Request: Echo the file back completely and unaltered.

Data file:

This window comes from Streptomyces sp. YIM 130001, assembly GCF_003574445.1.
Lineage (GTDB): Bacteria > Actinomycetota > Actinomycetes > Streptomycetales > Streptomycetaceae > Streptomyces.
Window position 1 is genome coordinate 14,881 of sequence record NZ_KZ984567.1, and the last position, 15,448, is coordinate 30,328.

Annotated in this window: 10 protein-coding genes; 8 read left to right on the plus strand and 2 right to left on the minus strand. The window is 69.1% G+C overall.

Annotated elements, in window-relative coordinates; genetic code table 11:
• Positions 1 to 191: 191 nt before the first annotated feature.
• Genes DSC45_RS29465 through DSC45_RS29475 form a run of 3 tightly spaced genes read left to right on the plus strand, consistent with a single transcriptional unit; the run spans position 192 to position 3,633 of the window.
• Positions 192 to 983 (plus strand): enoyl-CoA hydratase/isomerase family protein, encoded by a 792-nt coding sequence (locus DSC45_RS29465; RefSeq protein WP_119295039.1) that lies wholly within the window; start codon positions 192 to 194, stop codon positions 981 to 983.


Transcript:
This window comes from Streptomyces sp. YIM 130001, assembly GCF_003574445.1.
Lineage (GTDB): Bacteria > Actinomycetota > Actinomycetes > Streptomycetales > Streptomycetaceae > Streptomyces.
Window position 1 is genome coordinate 14,881 of sequence record NZ_KZ984567.1, and the last position, 15,448, is coordinate 30,328.

Annotated in this window: 10 protein-coding genes; 8 read left to right on the plus strand and 2 right to left on the minus strand. The window is 69.1% G+C overall.

Annotated elements, in window-relative coordinates; genetic code table 11:
• Positions 1 to 191: 191 nt before the first annotated feature.
• Genes DSC45_RS29465 through DSC45_RS29475 form a run of 3 tightly spaced genes read left to right on the plus strand, consistent with a single transcriptional unit; the run spans position 192 to position 3,633 of the window.
• Positions 192 to 983 (plus strand): enoyl-CoA hydratase/isomerase family protein, encoded by a 792-nt coding sequence (locus DSC45_RS29465; RefSeq protein WP_119295039.1) that lies wholly within the window; start codon positions 192 to 194, stop codon positions 981 to 983.